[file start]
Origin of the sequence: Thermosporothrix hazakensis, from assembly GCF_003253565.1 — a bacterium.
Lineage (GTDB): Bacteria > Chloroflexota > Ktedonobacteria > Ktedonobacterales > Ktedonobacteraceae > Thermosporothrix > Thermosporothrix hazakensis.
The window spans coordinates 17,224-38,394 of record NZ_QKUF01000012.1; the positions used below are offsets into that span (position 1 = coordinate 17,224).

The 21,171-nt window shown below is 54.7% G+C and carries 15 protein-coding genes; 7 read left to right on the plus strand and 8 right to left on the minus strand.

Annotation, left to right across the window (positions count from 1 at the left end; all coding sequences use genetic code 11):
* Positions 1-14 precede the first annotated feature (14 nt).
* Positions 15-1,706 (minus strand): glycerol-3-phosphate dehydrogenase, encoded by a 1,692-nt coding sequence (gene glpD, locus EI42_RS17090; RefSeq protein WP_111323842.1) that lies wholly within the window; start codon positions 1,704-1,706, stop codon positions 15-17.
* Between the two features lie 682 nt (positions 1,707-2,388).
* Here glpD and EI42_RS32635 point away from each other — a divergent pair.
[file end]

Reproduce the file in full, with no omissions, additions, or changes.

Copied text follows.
Origin of the sequence: Thermosporothrix hazakensis, from assembly GCF_003253565.1 — a bacterium.
Lineage (GTDB): Bacteria > Chloroflexota > Ktedonobacteria > Ktedonobacterales > Ktedonobacteraceae > Thermosporothrix > Thermosporothrix hazakensis.
The window spans coordinates 17,224-38,394 of record NZ_QKUF01000012.1; the positions used below are offsets into that span (position 1 = coordinate 17,224).

The 21,171-nt window shown below is 54.7% G+C and carries 15 protein-coding genes; 7 read left to right on the plus strand and 8 right to left on the minus strand.

Annotation, left to right across the window (positions count from 1 at the left end; all coding sequences use genetic code 11):
* Positions 1-14 precede the first annotated feature (14 nt).
* Positions 15-1,706 (minus strand): glycerol-3-phosphate dehydrogenase, encoded by a 1,692-nt coding sequence (gene glpD, locus EI42_RS17090; RefSeq protein WP_111323842.1) that lies wholly within the window; start codon positions 1,704-1,706, stop codon positions 15-17.
* Between the two features lie 682 nt (positions 1,707-2,388).
* Here glpD and EI42_RS32635 point away from each other — a divergent pair.